Why is a massive bridge being built to connect the sleepy island of Bruny with the mainland of Tasmania? And why have terrorists blown it up? When the Bruny bridge is bombed, UN troubleshooter Astrid Coleman agrees to return home to help her brother before an upcoming election. But this is no simple task. Her brother and sister are on either side of politics, the community is full of conspiracy theories, her mother is fading and her father is quoting Shakespeare. Only on Bruny does the world seem sane. Until Astrid discovers how far the government is willing to go. Bruny is a searing, subversive novel about family, love, loyalty and the new world order. It is a gripping thriller with a jaw-dropping twist, a love story, a cry from the heart and a fiercely entertaining and crucial work of imagination that asks the burning question: what would you do to protect the place you love? Praise for The Museum of Modern Love: 'A glorious novel, meditative and special in a way that defies easy articulation.' Hannah Kent, author of Burial Rites 'Audacious and beautiful.' Dominic Smith, author of The Last Painting of Sara de Vos 'I adored it, and it is my book of the year so far.' Amanda Rayner, Readings Reviews '... coruscates with captivating energy ... Incisive, beautiful, and precise.' Foreword Reviews, starred review 'Captivating ... a gem of a novel.' Library Journal, starred review 'Deeply involving ... profound ... emotionally rich and thought-provoking.' Booklist, starred review 'With rare subtlety and humanity, this novel relocates the difficult path to wonder in us all.' The Christina Stead Prize 2017 'Profound ... a tender meditation on art, love, grief, and life.' Bustle 'An unusual and lively work of fiction.' Newsday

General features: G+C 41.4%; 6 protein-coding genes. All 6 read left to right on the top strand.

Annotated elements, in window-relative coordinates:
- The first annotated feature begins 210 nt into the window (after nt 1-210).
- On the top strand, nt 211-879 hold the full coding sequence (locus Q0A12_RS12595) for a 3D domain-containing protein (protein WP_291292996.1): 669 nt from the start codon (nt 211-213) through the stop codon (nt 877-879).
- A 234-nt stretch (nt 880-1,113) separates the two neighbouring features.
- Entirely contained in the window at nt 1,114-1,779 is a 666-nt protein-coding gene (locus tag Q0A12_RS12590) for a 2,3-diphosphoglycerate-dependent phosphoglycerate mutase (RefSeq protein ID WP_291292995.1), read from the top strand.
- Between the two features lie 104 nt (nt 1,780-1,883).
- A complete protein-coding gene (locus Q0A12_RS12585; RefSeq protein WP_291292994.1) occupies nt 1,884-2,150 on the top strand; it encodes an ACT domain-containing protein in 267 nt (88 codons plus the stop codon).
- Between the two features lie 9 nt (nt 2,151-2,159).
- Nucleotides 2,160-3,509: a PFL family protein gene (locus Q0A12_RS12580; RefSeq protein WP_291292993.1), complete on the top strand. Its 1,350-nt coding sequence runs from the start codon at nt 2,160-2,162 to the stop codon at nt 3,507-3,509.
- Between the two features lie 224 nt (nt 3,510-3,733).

Number of Pages: 424
Publication Date: 1 Oct 2019
Publisher: Allen & Unwin
Publication City, Country: Sydney, Australia
Dimensions (cm): 23.4(H) x 15.3(L)
Weight (gm): 570
Heather Rose is the Australian author of eight novels. Her seventh novel The Museum of Modern Love won the 2017 Stella Prize. It also won the 2017 Christina Stead Prize and the 2017 Margaret Scott Prize. It has been published internationally and translated into numerous languages. Both The Museum of Modern Love and The Butterfly Man were longlisted for the International Dublin Literary Award. The Butterfly Man won the Davitt Award in 2006, and in 2007 The River Wife won the international Varuna Eleanor Dark Fellowship. Heather writes with Danielle Wood under the pen-name Angelica Banks and their Tuesday McGillycuddy children's series has twice been shortlisted for the Aurealis Awards for best children's fantasy. Angelica Banks is also published internationally. Heather lives by the sea in Tasmania.